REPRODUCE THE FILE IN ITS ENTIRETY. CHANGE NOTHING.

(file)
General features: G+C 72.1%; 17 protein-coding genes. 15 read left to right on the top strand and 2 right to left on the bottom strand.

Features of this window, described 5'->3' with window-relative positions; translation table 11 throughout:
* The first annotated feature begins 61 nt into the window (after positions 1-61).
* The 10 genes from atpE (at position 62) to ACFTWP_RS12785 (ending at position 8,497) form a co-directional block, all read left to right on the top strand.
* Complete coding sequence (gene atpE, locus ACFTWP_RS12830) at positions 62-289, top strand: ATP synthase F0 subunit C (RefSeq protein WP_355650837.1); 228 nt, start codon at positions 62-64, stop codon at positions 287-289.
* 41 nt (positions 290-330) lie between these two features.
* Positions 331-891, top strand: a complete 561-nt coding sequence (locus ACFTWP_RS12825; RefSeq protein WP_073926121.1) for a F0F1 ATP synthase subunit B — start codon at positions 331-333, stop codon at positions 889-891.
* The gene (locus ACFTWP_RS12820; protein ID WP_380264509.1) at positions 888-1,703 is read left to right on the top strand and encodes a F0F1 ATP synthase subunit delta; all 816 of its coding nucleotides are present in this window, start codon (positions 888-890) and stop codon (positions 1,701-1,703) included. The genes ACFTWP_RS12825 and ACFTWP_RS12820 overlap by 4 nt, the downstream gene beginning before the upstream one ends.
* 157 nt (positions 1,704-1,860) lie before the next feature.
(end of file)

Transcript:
General features: G+C 72.1%; 17 protein-coding genes. 15 read left to right on the top strand and 2 right to left on the bottom strand.

Features of this window, described 5'->3' with window-relative positions; translation table 11 throughout:
* The first annotated feature begins 61 nt into the window (after positions 1-61).
* The 10 genes from atpE (at position 62) to ACFTWP_RS12785 (ending at position 8,497) form a co-directional block, all read left to right on the top strand.
* Complete coding sequence (gene atpE, locus ACFTWP_RS12830) at positions 62-289, top strand: ATP synthase F0 subunit C (RefSeq protein WP_355650837.1); 228 nt, start codon at positions 62-64, stop codon at positions 287-289.
* 41 nt (positions 290-330) lie between these two features.
* Positions 331-891, top strand: a complete 561-nt coding sequence (locus ACFTWP_RS12825; RefSeq protein WP_073926121.1) for a F0F1 ATP synthase subunit B — start codon at positions 331-333, stop codon at positions 889-891.
* The gene (locus ACFTWP_RS12820; protein ID WP_380264509.1) at positions 888-1,703 is read left to right on the top strand and encodes a F0F1 ATP synthase subunit delta; all 816 of its coding nucleotides are present in this window, start codon (positions 888-890) and stop codon (positions 1,701-1,703) included. The genes ACFTWP_RS12825 and ACFTWP_RS12820 overlap by 4 nt, the downstream gene beginning before the upstream one ends.
* 157 nt (positions 1,704-1,860) lie before the next feature.